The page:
Following its own investigation, SIM card vendor Gemalto admitted it was “probably” hacked by US and UK security services but said the attacks “could not have resulted in a massive theft of SIM encryption keys”.
A report last week claimed the National Security Agency and Government Communications Headquarters (GCHQ) hacked Gemalto’s internal network in 2010 and 2011 to steal the encryption keys for SIM cards.
But, despite the evidence, the company will not take legal action against US and UK security agencies, said CEO Olivier Piou during a press conference.
“As a digital security company, people try to hack Gemalto on a regular basis,” the company earlier said in a statement. And it experienced two particularly sophisticated intrusions in 2010-11 that could be the work of the security services. One was an attempt to spy on its office network and the second involved fake emails sent to a mobile operator customer.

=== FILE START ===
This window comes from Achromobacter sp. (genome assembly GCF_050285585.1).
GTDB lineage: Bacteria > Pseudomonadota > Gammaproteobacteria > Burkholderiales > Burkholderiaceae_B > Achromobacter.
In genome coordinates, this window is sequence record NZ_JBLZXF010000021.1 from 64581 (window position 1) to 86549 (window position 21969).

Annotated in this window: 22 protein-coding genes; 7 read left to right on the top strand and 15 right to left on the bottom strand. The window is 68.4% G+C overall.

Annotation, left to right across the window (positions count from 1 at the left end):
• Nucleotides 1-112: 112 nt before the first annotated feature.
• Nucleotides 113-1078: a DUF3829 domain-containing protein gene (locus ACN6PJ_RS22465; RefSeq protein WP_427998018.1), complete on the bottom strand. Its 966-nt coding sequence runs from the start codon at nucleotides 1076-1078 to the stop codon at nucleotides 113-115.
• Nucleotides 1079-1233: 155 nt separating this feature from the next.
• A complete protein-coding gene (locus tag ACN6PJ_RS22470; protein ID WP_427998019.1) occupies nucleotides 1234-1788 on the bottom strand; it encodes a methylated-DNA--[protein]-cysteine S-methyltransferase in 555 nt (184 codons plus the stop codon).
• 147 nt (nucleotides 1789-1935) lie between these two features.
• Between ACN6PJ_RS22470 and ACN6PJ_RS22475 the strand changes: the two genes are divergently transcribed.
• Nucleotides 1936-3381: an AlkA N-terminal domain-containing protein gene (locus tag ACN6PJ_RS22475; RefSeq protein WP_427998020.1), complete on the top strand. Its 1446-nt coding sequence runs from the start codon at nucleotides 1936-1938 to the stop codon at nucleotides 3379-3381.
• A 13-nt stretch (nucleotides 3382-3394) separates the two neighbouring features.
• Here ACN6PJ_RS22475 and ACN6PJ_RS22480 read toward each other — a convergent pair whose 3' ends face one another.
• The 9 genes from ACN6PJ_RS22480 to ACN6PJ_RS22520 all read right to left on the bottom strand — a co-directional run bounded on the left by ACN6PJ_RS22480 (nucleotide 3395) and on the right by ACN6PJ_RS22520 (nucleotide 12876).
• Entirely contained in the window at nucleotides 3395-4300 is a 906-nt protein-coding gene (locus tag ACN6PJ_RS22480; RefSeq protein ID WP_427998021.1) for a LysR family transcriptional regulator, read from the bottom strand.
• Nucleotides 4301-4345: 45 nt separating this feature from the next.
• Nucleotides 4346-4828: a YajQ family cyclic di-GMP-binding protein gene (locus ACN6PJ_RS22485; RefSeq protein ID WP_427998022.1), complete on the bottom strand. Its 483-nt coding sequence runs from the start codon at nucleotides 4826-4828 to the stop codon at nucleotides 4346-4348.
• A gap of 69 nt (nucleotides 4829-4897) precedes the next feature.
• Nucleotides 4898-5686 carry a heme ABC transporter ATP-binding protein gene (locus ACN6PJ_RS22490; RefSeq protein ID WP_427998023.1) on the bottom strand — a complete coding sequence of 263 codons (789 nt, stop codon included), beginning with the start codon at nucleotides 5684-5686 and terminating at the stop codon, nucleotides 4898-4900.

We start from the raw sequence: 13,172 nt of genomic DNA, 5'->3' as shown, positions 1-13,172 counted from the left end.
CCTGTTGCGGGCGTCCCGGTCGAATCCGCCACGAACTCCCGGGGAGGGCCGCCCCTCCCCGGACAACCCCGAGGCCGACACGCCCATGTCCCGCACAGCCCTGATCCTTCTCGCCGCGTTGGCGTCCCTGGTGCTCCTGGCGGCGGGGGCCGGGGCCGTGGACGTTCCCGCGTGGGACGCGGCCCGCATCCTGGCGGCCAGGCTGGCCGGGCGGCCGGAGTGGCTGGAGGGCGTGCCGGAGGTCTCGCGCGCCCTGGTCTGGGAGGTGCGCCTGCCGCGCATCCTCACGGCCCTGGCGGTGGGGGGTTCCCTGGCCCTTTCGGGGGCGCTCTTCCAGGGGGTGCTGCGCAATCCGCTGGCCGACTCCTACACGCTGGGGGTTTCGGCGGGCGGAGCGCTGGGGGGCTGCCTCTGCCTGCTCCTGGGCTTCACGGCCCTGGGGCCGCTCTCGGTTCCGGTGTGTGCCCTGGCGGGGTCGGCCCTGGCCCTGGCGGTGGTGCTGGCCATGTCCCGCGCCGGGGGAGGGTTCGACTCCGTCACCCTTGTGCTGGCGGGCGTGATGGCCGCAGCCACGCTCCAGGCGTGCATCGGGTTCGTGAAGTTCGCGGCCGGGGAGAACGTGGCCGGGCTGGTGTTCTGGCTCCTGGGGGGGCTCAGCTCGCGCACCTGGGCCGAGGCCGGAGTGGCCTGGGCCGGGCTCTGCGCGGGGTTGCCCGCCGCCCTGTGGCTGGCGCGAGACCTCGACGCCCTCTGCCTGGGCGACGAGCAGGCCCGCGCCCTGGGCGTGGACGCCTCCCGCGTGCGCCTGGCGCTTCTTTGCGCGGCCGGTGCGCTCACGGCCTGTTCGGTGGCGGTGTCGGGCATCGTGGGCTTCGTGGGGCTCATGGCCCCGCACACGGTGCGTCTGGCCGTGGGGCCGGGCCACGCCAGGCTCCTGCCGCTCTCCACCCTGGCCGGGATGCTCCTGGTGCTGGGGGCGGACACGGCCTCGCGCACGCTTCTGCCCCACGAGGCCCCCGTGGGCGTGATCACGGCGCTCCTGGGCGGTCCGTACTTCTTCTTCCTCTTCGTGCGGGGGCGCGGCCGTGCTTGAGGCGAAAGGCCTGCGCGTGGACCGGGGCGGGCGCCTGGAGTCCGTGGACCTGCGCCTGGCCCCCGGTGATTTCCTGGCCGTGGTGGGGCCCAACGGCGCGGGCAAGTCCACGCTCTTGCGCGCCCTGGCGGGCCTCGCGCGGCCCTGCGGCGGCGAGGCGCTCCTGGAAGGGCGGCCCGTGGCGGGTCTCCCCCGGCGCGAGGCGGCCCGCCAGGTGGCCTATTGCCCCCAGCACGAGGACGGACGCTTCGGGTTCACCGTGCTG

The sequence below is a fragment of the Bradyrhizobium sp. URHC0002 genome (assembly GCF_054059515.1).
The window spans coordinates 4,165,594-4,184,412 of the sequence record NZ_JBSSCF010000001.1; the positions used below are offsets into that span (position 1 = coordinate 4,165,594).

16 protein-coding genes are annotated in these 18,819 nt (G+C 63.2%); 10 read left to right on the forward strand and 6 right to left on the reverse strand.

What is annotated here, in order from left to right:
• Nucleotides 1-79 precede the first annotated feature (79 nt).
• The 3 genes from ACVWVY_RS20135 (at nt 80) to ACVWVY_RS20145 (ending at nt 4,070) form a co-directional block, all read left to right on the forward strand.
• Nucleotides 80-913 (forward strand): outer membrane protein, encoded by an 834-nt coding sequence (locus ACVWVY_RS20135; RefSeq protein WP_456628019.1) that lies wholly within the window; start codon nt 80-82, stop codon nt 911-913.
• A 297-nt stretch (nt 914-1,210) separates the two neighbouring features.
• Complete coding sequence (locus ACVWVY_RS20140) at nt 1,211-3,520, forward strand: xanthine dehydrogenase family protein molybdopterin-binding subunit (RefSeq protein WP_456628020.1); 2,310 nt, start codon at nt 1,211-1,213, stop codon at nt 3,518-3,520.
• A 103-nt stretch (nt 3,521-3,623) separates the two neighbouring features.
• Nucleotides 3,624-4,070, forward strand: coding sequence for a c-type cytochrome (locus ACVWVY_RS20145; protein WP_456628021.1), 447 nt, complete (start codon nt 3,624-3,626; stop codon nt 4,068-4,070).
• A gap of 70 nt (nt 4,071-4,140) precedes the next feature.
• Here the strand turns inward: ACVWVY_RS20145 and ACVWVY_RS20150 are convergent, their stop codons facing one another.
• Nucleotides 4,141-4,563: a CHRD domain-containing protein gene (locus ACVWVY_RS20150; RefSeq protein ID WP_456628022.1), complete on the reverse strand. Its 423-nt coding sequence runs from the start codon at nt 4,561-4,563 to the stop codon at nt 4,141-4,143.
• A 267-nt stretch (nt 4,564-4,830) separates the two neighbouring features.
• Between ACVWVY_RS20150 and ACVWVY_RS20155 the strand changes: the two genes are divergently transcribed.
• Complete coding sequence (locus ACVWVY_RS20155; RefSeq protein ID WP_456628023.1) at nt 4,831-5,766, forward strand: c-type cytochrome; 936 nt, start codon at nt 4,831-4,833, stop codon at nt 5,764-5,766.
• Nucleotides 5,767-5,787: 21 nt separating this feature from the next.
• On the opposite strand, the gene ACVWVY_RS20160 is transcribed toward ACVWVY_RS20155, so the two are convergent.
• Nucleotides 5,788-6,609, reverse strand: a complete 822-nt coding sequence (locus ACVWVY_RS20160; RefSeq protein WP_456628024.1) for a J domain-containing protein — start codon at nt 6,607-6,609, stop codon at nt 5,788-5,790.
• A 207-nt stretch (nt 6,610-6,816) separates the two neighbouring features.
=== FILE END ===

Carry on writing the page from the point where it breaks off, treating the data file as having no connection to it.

During the same period, Gemalto also detected several attempts to hack the PCs of its employees who had regular contact with customers.
The attacks only breached the firm’s office networks and could not have resulted in a massive threat to SIM card encryption keys because they are not stored on these networks, the firm said.
No breaches were found in the infrastructure running its SIM activity or in other parts of the secure network handling products such as banking cards, ID cards or electronic passports, it added.
The attacks were aimed at operators in Afghanistan, Yemen, India, Serbia, Iran, Iceland, Somalia, Pakistan and Tajikistan.
When secure data exchange methods were used, no interception occurred, said Gemalto.
However, the company alludes to rivals being at risk. “In 2010 though, these data transmission methods were not universally used and certain operators and suppliers had opted not to use them,” said Gemalto.
The firm has never sold SIM cards to four of the 12 operators mentioned in the operators.
In addition, a list of Gemalto personalisation centres mentions Japan, Colombia and Italy. But the company did not have centres in these countries at the time.
Rival G&D yesterday said it had no knowledge of SIM card keys being stolen until last week’s report but has subsequently reviewed its security, and that of its customers.